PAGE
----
And then there are the areas where San Francisco falls short. Health care and social assistance make up just 2% of jobs downtown, compared to 14% in Seattle. And only 1% of downtown San Francisco’s employment is in arts, entertainment and recreation. Seattle’s is double that.

Many of the quality of life issues San Francisco faces stem from this lack of diversity. High housing prices and travel have been partly due to the rapid growth of professional and technical workers in the city. High crime is often linked to lack of round-the-clock activity and “eyes on the street”, urban theorist Jane Jacobs’ idea that dense concentrations of shopkeepers and local residents contribute to safety by surveilling permanently on the street.

The COVID-19 pandemic has renewed age-old debates about the future of downtowns in North America. Experts have predicted the death of downtown time and time again, but most urban cores have seen a move back to the city. Many city centers have even moved from day-use office areas to bustling 24-hour mixed-use spaces.

Recent surveys suggest that remote working is likely to be a permanent feature in companies where productivity does not depend on face-to-face contact. Even when employers impose in-person work requirements, tight labor markets for highly skilled workers mean employers have little leverage.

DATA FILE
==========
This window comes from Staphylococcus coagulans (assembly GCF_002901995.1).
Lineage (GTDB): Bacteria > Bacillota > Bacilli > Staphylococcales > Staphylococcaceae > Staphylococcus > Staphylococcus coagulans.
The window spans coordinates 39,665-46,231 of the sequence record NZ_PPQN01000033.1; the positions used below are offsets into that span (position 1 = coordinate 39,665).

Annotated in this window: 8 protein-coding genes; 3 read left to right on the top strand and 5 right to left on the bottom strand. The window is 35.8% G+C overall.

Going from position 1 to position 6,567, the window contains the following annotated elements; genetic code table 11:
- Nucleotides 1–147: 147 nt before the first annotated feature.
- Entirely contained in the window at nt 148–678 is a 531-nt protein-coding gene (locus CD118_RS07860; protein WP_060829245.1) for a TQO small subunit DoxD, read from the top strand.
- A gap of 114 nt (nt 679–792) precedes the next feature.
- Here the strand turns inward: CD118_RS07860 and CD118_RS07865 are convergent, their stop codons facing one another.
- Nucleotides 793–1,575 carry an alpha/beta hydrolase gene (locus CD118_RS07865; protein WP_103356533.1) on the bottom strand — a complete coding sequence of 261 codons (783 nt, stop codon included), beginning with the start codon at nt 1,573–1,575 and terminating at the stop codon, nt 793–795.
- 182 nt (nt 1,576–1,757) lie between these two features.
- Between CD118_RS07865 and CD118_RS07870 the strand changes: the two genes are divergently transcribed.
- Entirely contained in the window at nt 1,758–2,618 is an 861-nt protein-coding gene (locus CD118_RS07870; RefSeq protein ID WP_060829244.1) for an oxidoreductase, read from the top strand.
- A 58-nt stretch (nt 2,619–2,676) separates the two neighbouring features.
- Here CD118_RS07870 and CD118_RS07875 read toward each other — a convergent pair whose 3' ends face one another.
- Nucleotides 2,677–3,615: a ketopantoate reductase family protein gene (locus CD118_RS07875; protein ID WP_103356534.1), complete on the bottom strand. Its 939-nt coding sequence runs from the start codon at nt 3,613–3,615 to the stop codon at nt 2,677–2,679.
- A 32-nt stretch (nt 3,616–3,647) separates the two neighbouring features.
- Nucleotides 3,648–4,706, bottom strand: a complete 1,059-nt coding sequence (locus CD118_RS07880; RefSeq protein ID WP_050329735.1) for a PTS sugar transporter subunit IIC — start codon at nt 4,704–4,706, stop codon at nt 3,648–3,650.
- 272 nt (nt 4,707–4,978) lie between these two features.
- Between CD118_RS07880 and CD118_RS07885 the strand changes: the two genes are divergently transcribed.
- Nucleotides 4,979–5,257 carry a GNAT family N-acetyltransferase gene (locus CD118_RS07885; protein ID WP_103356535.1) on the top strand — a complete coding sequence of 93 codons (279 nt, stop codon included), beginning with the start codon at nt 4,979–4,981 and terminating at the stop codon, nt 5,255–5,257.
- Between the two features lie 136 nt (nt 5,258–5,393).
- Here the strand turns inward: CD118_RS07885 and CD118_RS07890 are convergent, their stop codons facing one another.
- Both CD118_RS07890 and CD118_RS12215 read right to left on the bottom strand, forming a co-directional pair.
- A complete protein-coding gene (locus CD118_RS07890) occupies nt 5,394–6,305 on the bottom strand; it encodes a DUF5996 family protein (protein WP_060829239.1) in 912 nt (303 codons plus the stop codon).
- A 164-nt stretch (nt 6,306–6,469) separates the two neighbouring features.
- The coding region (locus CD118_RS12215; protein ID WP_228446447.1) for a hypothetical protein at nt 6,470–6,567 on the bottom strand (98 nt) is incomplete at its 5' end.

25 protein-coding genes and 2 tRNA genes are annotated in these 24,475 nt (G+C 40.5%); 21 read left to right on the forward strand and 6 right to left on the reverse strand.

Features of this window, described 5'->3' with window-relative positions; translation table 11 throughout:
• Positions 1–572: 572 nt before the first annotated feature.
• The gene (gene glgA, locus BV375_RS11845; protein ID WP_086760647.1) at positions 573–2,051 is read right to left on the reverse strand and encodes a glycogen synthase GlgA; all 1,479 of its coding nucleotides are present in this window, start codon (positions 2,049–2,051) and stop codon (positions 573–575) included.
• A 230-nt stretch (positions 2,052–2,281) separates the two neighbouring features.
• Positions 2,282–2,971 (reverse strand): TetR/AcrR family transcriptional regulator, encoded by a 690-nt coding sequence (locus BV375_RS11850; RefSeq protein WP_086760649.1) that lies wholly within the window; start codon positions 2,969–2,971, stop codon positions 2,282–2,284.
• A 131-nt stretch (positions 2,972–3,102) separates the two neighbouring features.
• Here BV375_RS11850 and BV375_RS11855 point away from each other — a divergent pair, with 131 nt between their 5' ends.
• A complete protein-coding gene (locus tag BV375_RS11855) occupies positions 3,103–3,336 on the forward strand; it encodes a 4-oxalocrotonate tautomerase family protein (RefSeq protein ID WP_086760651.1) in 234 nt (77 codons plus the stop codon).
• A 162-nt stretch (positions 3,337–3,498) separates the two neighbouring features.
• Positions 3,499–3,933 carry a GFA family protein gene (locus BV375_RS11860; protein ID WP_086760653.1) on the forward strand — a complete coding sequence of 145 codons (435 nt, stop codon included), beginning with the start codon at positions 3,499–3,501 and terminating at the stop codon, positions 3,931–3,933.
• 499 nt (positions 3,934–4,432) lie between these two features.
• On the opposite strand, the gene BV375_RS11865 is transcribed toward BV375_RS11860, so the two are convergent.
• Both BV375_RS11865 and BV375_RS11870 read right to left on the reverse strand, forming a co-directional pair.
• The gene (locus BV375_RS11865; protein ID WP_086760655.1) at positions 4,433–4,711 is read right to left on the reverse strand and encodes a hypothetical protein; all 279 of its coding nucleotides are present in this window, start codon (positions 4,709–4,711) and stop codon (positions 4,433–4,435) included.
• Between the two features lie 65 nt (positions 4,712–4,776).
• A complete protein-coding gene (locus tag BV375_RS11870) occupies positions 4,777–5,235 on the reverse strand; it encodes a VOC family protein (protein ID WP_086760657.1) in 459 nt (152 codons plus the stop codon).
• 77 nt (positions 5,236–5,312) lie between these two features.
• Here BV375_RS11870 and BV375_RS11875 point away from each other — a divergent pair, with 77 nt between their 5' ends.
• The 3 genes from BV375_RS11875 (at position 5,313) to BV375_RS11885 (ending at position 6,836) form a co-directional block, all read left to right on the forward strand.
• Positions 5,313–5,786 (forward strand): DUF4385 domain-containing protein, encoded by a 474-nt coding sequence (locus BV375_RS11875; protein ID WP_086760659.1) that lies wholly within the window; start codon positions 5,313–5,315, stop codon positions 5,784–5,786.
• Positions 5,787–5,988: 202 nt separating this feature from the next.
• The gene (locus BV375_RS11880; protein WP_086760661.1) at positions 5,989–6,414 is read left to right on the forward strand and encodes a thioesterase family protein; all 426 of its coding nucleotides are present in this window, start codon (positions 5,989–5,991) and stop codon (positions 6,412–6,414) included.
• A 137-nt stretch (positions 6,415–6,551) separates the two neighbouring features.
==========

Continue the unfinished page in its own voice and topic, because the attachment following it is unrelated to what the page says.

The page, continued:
It’s time for San Francisco to reinvent downtown by putting it to work.

The city should use every tool at its disposal, from zoning to its tax code to workforce development, to diversify its economy. And it should place particular emphasis on sectors like the arts and healthcare that will bring a steady stream of workers and visitors to downtown.

Part of the diversity, of course, is mixed land use. Only by allowing more residents to live downtown in meaningful numbers will San Francisco’s financial district have the density it needs to become a 24-hour place. The city should help developers to convert former office buildings for residential, institutional and recreational use, and to fill the space with non-profit organizations. Retail pop-ups can help bridge the middle stages of this transformation until bigger changes can be made.

San Francisco must recreate its downtown for the people, attracting diverse segments of the population to work, live and visit. This may require significant public-private collaboration, given the extensive intervention required to remake the space.

And, in fact, San Francisco recently announced programs to do just that, led by both the city and the private sector. The mayor’s ‘Downtown Recovery Plan’, along with similar plans for the Mid-Market district, are centered around hosting events, community ambassadors and improved policing in the region. Meanwhile, the “Public Realm Action Plan” proposed by the Downtown SF business group proposes to better activate downtown public spaces with events and a greater emphasis on pedestrians versus cars.

But guess what? These plans won’t be enough if we don’t attract a variety of economic uses, workers and residents to the downtown core. Tactical city planning, public safety initiatives and street fairs address symptoms, not causes.

As the famous saying goes: it’s the economy, you idiot.

Karen Chapple is Director of the Urban Displacement Project and Emeritus Professor of Urban and Regional Planning at UC Berkeley and Director of the School of Cities at the University of Toronto.

David H. Henry